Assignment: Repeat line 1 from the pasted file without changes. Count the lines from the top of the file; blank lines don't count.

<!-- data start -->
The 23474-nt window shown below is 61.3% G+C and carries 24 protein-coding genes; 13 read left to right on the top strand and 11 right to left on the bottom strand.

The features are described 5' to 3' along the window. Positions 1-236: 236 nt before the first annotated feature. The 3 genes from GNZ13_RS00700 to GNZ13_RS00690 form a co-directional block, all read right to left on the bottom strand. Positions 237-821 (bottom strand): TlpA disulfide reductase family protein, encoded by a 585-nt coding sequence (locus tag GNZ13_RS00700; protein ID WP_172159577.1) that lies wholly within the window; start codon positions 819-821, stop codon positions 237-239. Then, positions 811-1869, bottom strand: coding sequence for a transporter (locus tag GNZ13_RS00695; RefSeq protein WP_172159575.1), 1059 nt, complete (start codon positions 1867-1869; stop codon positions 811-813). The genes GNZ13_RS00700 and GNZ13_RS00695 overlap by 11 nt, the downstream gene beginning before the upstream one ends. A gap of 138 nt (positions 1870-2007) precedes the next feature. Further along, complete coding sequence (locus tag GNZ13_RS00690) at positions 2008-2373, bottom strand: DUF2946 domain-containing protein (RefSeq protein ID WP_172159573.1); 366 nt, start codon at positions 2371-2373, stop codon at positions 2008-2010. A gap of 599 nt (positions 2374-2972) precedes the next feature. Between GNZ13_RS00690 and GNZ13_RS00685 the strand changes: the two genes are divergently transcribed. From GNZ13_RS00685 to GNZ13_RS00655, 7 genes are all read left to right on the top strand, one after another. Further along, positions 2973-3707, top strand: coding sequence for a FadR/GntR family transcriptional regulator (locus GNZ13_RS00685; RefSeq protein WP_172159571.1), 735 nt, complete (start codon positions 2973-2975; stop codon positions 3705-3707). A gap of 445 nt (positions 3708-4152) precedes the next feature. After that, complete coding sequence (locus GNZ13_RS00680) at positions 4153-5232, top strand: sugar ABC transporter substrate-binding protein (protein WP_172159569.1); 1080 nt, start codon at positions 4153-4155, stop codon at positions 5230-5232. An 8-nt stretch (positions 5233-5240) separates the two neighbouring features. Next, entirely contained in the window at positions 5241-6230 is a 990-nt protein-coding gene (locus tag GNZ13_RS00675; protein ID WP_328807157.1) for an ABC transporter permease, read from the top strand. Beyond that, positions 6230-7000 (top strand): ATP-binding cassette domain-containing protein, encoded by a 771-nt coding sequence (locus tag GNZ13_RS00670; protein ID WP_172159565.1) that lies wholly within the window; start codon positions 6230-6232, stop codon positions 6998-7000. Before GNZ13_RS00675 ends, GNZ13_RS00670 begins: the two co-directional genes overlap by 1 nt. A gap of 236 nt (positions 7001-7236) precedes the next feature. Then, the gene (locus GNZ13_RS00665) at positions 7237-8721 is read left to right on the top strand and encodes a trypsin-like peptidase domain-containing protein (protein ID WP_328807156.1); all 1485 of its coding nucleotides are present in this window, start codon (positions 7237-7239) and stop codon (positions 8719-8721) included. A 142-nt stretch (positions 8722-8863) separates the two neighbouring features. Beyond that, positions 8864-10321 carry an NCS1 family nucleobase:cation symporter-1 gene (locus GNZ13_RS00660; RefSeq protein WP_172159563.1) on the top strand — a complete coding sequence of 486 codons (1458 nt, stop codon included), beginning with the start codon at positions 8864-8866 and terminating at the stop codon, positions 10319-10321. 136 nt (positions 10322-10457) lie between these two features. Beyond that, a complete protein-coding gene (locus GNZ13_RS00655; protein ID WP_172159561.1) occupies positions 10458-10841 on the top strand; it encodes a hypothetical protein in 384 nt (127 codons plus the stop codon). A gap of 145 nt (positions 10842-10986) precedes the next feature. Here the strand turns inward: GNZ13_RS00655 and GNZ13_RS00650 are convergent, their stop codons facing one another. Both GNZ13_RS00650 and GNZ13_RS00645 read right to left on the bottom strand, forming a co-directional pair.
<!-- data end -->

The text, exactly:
The 23474-nt window shown below is 61.3% G+C and carries 24 protein-coding genes; 13 read left to right on the top strand and 11 right to left on the bottom strand.